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Tuesday, 03 June 2014 09:33

Broadwell 2-in-1 showcased at Computex

Written by Fuad Abazovic



Significantly better than Haswell

Intel CEO Brian Krzanich has already said that Broadwell, the company's first 14nm processor is coming this year and he said that it will miss the back-to-school shopping spree.

We also mentioned that Computex is the right place to showcase this chip and we were right about it.

Broadwell 14nm Core products will still ship before the holiday season and probably capture at least a small slice of the market, although Haswell will still account for the majority of Intel’s big core shipments. Renee James, the president of Intel, showcased the Broadwell reference design 2-in-1 at Computex last night.

Aof today Intel calls this Broadwell "Intel's first 14nm 4th generation Core processor". It gets kind of confusing as Haswell is also a 4th generation Core processor, but it’s based on the 22nm manufacturing process. The branding might crystallise before the launch.

60 percent lower TDP


Intel claims that this new processor has a 60 percent lower TDP and twenty to forty percent better performance than its predecessor. It offers 10 to 45 percent lower SoC power and all that at around 50 percent smaller package footprint. The reference machine looks like a 16:9 tablet with a keyboard dock. Intel plans to ship these machines as tablets with an extra keyboard.

Intel will have a technological lead over AMD and ARM, as AMD plans to ship its 20nm APU, codenamed Nolan, in 2015.

The ARM alliance is starting to produce 20nm chips towards the end of the year but we fear that Apple and Samsung will continue to dominate the $300+ tablet market. Despite having a new 14nm chip, Intel won’t have an easy time selling that many 2-in-1 detachable notebooks / dockable tablets.

Apple is a tough competitor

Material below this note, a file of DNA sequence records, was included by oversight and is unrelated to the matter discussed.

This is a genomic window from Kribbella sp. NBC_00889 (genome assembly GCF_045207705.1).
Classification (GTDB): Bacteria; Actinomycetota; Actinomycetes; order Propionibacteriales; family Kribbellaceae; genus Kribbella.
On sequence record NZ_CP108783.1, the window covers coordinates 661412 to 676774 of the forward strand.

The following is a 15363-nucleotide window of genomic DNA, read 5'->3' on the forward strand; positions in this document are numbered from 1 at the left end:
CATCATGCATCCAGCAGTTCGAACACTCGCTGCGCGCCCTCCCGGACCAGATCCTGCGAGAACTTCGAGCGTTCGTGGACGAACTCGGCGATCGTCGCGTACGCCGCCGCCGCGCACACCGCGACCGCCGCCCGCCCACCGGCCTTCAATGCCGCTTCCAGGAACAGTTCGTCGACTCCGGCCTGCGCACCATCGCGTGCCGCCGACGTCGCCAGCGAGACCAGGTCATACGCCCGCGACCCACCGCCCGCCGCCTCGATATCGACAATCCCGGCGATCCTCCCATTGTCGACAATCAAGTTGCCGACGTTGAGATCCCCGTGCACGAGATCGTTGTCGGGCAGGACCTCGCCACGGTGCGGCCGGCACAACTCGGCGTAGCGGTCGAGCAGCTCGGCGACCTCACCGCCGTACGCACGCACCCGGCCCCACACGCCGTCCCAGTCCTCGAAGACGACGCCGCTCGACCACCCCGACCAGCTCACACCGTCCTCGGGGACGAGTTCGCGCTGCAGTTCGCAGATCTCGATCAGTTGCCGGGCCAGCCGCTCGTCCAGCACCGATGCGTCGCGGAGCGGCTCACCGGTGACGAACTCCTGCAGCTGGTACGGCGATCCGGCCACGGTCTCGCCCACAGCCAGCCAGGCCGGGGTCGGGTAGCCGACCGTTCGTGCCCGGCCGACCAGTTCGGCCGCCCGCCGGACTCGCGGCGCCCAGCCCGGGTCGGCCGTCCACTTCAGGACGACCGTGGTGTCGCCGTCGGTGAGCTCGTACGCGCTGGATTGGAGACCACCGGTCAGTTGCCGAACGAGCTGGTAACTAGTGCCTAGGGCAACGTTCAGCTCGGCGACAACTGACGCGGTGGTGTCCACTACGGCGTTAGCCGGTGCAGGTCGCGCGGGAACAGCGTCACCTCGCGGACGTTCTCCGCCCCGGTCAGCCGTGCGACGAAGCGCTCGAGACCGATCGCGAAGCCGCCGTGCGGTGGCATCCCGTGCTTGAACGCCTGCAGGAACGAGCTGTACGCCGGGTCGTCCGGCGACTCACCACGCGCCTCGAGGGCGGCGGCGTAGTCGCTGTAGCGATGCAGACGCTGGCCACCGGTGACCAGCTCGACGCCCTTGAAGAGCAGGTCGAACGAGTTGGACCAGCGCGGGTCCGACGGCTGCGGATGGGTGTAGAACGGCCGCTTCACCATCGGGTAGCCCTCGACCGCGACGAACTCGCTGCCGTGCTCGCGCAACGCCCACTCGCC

We expect to see new Apple tablets later this year and traditionally Apple users don’t care about the chip inside, as long as the tablet is pretty and works nice. Apple has proven that it’s A-series mobile and tablet processors have what it takes to take on the competition, and then some.

The good news for Broadwell is that Apple will have to get these processors for MacBook series products at some point, but we expect this to happen in 2015, not in 2014. MacBook Air should benefit from new Core-series Broadwell processors with a 60 percent lower TDP, which could deliver a significant boost in battery life over the previous generation.

Intel is still trying to find its place in this evolving market and despite its clear dominance in performance and the manufacturing process, it is still having a hard time. Intel entered the tablet space too late and ever since the company has been trying to reinvent itself. Intel plans to sell 40 million tablet chips this year, but we are not sure if this will bring Intel much in the way of revenue in the short run.

Intel tried to reinvent the market with the Ultrabook that turned out to be too expensive for many to be a real success and it is pushing now towards 2-in-1 designs that will act as a notebook when you need them and the rest of the time will run as tablet. The operating system of a choice is still Windows 8.1 but we guess that some manufactures might choose to experiment with dual OS systems, Android and Windows 8.1.

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